Mar 27

Past Event

Pensions, Social Security and the Privatization of Risk

Event Materials


Thirty years of policies favoring private industry and the privatization of shared risks have rewritten the economic rules of the road for all Americans and complicated the task of planning for retirement. On March 27, the Brookings Institution and the Social Science Research Council (SSRC) hosted a forum exploring the effects of privatization on pension security and the ability of Americans to plan for old age.

The event marked the release of Pensions, Social Security, and the Privatization of Risk, the third volume in the Privatization of Risk book series (SSRC and Columbia University Press, 2009). Jeff Madrick, director of Policy Research at the Schwartz Center for Economic Policy Analysis at the New School for Social Research, moderated a panel discussion with Mitchell Orenstein of Johns Hopkins University, Gary Burtless of the Brookings Institution, Teresa Ghilarducci of the New School for Social Research, and Dallas Salisbury, president and CEO of the Employee Benefit Research Institute.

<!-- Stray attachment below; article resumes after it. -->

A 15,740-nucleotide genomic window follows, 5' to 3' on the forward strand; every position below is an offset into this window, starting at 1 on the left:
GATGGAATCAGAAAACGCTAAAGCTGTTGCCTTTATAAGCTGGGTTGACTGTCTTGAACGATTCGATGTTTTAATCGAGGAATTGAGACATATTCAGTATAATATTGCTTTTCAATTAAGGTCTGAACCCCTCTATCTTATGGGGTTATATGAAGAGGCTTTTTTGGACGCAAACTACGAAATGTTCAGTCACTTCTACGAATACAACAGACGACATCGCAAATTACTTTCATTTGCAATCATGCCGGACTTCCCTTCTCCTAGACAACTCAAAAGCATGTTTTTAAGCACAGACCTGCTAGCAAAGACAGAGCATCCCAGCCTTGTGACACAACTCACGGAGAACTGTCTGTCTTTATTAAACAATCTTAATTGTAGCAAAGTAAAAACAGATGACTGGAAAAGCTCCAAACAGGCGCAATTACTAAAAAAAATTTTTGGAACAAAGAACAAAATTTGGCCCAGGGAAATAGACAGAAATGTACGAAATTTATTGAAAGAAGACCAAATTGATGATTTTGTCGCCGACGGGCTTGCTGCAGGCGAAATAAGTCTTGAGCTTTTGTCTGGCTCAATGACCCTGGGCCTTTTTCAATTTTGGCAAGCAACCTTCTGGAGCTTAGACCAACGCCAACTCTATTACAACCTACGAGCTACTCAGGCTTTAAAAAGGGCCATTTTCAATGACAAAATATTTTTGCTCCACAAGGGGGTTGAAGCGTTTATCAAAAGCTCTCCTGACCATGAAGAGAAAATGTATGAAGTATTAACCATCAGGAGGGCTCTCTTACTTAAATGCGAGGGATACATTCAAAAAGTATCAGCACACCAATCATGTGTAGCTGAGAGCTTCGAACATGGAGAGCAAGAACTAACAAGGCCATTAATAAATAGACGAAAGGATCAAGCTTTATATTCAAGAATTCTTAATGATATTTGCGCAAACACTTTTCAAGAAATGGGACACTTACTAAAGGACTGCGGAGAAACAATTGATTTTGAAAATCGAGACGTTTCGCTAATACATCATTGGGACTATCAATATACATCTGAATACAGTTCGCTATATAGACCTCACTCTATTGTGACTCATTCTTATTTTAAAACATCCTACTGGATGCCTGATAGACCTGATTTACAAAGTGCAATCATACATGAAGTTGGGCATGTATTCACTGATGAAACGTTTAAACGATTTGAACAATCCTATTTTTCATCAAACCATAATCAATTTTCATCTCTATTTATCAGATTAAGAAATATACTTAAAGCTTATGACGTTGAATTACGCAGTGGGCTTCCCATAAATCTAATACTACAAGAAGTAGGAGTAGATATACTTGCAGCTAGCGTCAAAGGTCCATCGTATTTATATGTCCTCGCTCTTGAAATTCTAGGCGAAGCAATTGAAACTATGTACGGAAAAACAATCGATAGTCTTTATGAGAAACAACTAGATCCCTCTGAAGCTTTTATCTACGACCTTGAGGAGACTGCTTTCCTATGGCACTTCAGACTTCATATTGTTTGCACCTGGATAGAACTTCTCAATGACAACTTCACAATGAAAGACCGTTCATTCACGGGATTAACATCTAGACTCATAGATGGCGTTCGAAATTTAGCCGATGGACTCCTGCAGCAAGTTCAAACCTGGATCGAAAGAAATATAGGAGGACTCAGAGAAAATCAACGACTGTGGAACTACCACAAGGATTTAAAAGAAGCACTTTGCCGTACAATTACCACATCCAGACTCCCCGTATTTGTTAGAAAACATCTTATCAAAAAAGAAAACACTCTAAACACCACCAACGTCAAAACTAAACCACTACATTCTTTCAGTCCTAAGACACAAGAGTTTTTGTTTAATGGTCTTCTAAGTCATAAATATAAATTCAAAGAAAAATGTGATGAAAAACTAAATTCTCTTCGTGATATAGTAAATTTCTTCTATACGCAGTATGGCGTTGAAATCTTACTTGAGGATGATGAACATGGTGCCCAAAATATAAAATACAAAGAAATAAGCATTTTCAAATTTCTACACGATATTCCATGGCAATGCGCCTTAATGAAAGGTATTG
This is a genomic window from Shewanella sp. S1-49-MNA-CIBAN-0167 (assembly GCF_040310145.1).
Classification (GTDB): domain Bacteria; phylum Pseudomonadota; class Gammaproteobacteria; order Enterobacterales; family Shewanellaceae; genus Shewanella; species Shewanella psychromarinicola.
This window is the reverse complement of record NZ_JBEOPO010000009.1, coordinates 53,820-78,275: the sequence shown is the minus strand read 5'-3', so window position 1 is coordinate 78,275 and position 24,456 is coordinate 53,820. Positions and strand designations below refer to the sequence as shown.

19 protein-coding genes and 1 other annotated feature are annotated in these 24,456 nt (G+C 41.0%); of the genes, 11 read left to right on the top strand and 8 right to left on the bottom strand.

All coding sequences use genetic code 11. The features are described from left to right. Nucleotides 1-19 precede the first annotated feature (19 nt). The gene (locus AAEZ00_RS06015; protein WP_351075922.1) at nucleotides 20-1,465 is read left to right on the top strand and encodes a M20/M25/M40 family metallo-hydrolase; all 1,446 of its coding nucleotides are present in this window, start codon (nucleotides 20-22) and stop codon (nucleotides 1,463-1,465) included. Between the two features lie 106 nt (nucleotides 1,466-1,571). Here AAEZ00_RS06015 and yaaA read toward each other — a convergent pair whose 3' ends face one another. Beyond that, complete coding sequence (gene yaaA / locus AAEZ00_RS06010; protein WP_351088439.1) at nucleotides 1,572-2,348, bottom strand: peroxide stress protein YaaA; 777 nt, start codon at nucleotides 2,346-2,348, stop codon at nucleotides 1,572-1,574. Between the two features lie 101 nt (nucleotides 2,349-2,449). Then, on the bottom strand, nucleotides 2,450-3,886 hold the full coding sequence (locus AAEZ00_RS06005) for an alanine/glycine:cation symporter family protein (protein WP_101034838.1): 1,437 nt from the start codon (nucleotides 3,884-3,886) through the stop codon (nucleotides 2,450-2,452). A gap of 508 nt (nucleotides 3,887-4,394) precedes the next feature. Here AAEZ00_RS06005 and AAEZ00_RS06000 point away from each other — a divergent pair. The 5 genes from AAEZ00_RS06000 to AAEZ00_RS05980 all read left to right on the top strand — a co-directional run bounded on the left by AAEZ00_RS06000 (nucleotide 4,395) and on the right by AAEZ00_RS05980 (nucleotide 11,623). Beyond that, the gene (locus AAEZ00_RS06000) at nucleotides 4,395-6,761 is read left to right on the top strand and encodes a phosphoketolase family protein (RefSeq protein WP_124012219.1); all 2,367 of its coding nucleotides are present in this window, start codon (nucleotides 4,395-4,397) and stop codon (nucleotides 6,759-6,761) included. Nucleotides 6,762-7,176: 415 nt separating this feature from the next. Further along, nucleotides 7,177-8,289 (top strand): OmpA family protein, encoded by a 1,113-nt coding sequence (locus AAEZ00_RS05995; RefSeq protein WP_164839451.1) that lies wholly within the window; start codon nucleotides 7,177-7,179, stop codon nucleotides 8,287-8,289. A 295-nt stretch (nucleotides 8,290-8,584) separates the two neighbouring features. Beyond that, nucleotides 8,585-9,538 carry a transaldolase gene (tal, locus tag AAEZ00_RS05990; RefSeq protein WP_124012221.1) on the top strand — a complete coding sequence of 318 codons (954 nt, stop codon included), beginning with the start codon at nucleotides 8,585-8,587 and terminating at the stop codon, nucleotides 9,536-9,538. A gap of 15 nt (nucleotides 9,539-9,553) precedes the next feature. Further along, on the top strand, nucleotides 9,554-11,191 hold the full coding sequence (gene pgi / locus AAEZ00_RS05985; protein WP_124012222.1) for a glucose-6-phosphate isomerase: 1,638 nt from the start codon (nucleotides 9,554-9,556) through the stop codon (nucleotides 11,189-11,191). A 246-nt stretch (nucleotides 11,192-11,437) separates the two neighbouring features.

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Gary Burtless and Teresa Ghilarducci. Jeff Madrick giving opening remarks.

Event Agenda

  • Moderator

    • Jeff Madrick

      Director of Policy Research, Schwartz Center for Economic Policy Analysis

      The New School for Social Research

  • Panelists

    • Gary Burtless

      Senior Fellow, Economic Studies

      The John C. and Nancy D. Whitehead Chair

    • Mitchell Orenstein

      S. Richard Hirsch Associate Professor of European Studies

      Johns Hopkins University, Paul H. Nitze School of Advanced International Studies

    • Teresa Ghilarducci

      Irene and Bernard L. Schwartz Professor of Economic Policy Analysis

      The New School for Social Research

    • Dallas Salisbury

      President and CEO, Employee Benefit Research Institute


March 27, 2009

9:00 AM - 11:30 AM EDT

The Brookings Institution

Saul/Zilkha Rooms

1775 Massachusetts Avenue, NW


For More Information

Brookings Office of Communications

(202) 797-6105